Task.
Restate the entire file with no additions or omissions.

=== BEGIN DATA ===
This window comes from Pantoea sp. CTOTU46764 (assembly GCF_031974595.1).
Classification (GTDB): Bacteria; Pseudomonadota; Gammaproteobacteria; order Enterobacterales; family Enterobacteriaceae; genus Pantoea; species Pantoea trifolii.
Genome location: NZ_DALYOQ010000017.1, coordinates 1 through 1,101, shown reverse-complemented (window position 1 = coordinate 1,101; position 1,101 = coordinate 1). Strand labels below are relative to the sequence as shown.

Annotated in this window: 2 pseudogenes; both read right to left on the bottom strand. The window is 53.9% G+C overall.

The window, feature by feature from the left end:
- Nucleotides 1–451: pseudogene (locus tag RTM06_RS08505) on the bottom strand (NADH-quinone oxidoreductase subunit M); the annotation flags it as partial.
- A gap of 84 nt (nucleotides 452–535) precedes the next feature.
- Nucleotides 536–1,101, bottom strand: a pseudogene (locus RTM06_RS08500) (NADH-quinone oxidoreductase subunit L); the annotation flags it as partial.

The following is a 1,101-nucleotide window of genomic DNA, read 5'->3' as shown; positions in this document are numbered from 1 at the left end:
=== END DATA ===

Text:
This window comes from Pantoea sp. CTOTU46764 (assembly GCF_031974595.1).
Classification (GTDB): Bacteria; Pseudomonadota; Gammaproteobacteria; order Enterobacterales; family Enterobacteriaceae; genus Pantoea; species Pantoea trifolii.
Genome location: NZ_DALYOQ010000017.1, coordinates 1 through 1,101, shown reverse-complemented (window position 1 = coordinate 1,101; position 1,101 = coordinate 1). Strand labels below are relative to the sequence as shown.

Annotated in this window: 2 pseudogenes; both read right to left on the bottom strand. The window is 53.9% G+C overall.

The window, feature by feature from the left end:
- Nucleotides 1–451: pseudogene (locus tag RTM06_RS08505) on the bottom strand (NADH-quinone oxidoreductase subunit M); the annotation flags it as partial.
- A gap of 84 nt (nucleotides 452–535) precedes the next feature.
- Nucleotides 536–1,101, bottom strand: a pseudogene (locus RTM06_RS08500) (NADH-quinone oxidoreductase subunit L); the annotation flags it as partial.

The following is a 1,101-nucleotide window of genomic DNA, read 5'->3' as shown; positions in this document are numbered from 1 at the left end: